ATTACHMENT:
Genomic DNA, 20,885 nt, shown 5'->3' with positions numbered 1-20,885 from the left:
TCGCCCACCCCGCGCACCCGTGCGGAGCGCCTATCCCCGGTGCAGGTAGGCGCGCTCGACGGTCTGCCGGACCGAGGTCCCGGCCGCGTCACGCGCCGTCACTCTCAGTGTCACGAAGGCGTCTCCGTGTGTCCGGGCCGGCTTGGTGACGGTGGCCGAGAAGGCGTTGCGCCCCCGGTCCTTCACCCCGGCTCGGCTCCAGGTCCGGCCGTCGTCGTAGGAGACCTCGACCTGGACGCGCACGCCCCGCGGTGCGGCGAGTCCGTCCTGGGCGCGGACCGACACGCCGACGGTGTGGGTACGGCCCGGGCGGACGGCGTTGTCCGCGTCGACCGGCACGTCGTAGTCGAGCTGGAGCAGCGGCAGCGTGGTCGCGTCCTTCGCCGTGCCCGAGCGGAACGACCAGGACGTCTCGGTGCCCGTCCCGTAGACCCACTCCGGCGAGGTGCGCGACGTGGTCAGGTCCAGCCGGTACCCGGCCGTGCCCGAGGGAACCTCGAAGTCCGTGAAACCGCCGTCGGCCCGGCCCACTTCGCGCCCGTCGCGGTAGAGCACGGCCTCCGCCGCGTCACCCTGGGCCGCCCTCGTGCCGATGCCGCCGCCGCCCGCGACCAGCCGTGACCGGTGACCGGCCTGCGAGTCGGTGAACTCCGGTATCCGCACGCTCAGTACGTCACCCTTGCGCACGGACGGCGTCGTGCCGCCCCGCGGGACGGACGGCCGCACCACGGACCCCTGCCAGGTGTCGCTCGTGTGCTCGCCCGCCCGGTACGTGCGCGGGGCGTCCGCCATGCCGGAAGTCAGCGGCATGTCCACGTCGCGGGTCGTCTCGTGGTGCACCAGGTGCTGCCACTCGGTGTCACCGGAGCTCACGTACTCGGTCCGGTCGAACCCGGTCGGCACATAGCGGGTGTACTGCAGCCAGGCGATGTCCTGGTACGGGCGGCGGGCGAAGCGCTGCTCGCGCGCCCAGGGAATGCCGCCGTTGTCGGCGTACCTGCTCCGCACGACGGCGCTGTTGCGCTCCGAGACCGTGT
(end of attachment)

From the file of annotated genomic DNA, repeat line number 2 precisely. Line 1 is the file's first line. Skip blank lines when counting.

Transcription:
TCGCCCACCCCGCGCACCCGTGCGGAGCGCCTATCCCCGGTGCAGGTAGGCGCGCTCGACGGTCTGCCGGACCGAGGTCCCGGCCGCGTCACGCGCCGTCACTCTCAGTGTCACGAAGGCGTCTCCGTGTGTCCGGGCCGGCTTGGTGACGGTGGCCGAGAAGGCGTTGCGCCCCCGGTCCTTCACCCCGGCTCGGCTCCAGGTCCGGCCGTCGTCGTAGGAGACCTCGACCTGGACGCGCACGCCCCGCGGTGCGGCGAGTCCGTCCTGGGCGCGGACCGACACGCCGACGGTGTGGGTACGGCCCGGGCGGACGGCGTTGTCCGCGTCGACCGGCACGTCGTAGTCGAGCTGGAGCAGCGGCAGCGTGGTCGCGTCCTTCGCCGTGCCCGAGCGGAACGACCAGGACGTCTCGGTGCCCGTCCCGTAGACCCACTCCGGCGAGGTGCGCGACGTGGTCAGGTCCAGCCGGTACCCGGCCGTGCCCGAGGGAACCTCGAAGTCCGTGAAACCGCCGTCGGCCCGGCCCACTTCGCGCCCGTCGCGGTAGAGCACGGCCTCCGCCGCGTCACCCTGGGCCGCCCTCGTGCCGATGCCGCCGCCGCCCGCGACCAGCCGTGACCGGTGACCGGCCTGCGAGTCGGTGAACTCCGGTATCCGCACGCTCAGTACGTCACCCTTGCGCACGGACGGCGTCGTGCCGCCCCGCGGGACGGACGGCCGCACCACGGACCCCTGCCAGGTGTCGCTCGTGTGCTCGCCCGCCCGGTACGTGCGCGGGGCGTCCGCCATGCCGGAAGTCAGCGGCATGTCCACGTCGCGGGTCGTCTCGTGGTGCACCAGGTGCTGCCACTCGGTGTCACCGGAGCTCACGTACTCGGTCCGGTCGAACCCGGTCGGCACATAGCGGGTGTACTGCAGCCAGGCGATGTCCTGGTACGGGCGGCGGGCGAAGCGCTGCTCGCGCGCCCAGGGAATGCCGCCGTTGTCGGCGTACCTGCTCCGCACGACGGCGCTGTTGCGCTCCGAGACCGTGT